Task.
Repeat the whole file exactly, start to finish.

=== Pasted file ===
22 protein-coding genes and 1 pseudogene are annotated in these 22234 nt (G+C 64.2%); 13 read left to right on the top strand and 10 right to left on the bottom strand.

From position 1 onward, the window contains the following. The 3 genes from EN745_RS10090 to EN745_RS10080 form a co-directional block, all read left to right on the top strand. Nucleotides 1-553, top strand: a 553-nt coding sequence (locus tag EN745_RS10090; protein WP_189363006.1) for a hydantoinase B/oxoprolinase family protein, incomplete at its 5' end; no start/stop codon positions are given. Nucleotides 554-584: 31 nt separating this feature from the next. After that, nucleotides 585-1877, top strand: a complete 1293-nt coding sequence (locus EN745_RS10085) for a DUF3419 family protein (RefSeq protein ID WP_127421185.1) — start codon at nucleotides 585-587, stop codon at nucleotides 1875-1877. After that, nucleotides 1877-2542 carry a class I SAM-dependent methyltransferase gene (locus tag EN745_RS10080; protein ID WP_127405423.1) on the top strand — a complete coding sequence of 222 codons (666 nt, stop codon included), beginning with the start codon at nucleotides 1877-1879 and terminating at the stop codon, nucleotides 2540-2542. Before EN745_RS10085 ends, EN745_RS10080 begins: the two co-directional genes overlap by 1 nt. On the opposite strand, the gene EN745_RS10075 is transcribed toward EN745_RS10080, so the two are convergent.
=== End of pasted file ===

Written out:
22 protein-coding genes and 1 pseudogene are annotated in these 22234 nt (G+C 64.2%); 13 read left to right on the top strand and 10 right to left on the bottom strand.

From position 1 onward, the window contains the following. The 3 genes from EN745_RS10090 to EN745_RS10080 form a co-directional block, all read left to right on the top strand. Nucleotides 1-553, top strand: a 553-nt coding sequence (locus tag EN745_RS10090; protein WP_189363006.1) for a hydantoinase B/oxoprolinase family protein, incomplete at its 5' end; no start/stop codon positions are given. Nucleotides 554-584: 31 nt separating this feature from the next. After that, nucleotides 585-1877, top strand: a complete 1293-nt coding sequence (locus EN745_RS10085) for a DUF3419 family protein (RefSeq protein ID WP_127421185.1) — start codon at nucleotides 585-587, stop codon at nucleotides 1875-1877. After that, nucleotides 1877-2542 carry a class I SAM-dependent methyltransferase gene (locus tag EN745_RS10080; protein ID WP_127405423.1) on the top strand — a complete coding sequence of 222 codons (666 nt, stop codon included), beginning with the start codon at nucleotides 1877-1879 and terminating at the stop codon, nucleotides 2540-2542. Before EN745_RS10085 ends, EN745_RS10080 begins: the two co-directional genes overlap by 1 nt. On the opposite strand, the gene EN745_RS10075 is transcribed toward EN745_RS10080, so the two are convergent.